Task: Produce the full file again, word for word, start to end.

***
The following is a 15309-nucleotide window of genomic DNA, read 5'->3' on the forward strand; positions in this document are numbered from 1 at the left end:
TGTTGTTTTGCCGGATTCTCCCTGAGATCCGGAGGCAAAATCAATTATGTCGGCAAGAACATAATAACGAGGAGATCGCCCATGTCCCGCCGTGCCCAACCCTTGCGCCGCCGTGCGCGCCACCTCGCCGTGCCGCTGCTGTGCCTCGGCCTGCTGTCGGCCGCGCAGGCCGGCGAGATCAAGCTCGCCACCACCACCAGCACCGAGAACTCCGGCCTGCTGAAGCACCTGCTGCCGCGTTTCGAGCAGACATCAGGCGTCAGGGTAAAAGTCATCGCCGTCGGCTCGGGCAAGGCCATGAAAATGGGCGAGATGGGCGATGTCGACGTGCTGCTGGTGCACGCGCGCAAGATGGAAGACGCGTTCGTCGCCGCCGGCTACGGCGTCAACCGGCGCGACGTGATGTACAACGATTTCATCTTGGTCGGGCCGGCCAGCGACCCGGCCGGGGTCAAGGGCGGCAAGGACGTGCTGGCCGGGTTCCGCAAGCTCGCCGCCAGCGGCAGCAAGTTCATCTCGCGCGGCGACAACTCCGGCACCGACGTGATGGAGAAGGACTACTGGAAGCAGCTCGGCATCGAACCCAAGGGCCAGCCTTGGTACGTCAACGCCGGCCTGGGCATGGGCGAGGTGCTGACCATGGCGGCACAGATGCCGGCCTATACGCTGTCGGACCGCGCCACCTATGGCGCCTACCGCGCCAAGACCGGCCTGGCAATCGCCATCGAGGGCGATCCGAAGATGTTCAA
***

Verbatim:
The following is a 15309-nucleotide window of genomic DNA, read 5'->3' on the forward strand; positions in this document are numbered from 1 at the left end:
TGTTGTTTTGCCGGATTCTCCCTGAGATCCGGAGGCAAAATCAATTATGTCGGCAAGAACATAATAACGAGGAGATCGCCCATGTCCCGCCGTGCCCAACCCTTGCGCCGCCGTGCGCGCCACCTCGCCGTGCCGCTGCTGTGCCTCGGCCTGCTGTCGGCCGCGCAGGCCGGCGAGATCAAGCTCGCCACCACCACCAGCACCGAGAACTCCGGCCTGCTGAAGCACCTGCTGCCGCGTTTCGAGCAGACATCAGGCGTCAGGGTAAAAGTCATCGCCGTCGGCTCGGGCAAGGCCATGAAAATGGGCGAGATGGGCGATGTCGACGTGCTGCTGGTGCACGCGCGCAAGATGGAAGACGCGTTCGTCGCCGCCGGCTACGGCGTCAACCGGCGCGACGTGATGTACAACGATTTCATCTTGGTCGGGCCGGCCAGCGACCCGGCCGGGGTCAAGGGCGGCAAGGACGTGCTGGCCGGGTTCCGCAAGCTCGCCGCCAGCGGCAGCAAGTTCATCTCGCGCGGCGACAACTCCGGCACCGACGTGATGGAGAAGGACTACTGGAAGCAGCTCGGCATCGAACCCAAGGGCCAGCCTTGGTACGTCAACGCCGGCCTGGGCATGGGCGAGGTGCTGACCATGGCGGCACAGATGCCGGCCTATACGCTGTCGGACCGCGCCACCTATGGCGCCTACCGCGCCAAGACCGGCCTGGCAATCGCCATCGAGGGCGATCCGAAGATGTTCAA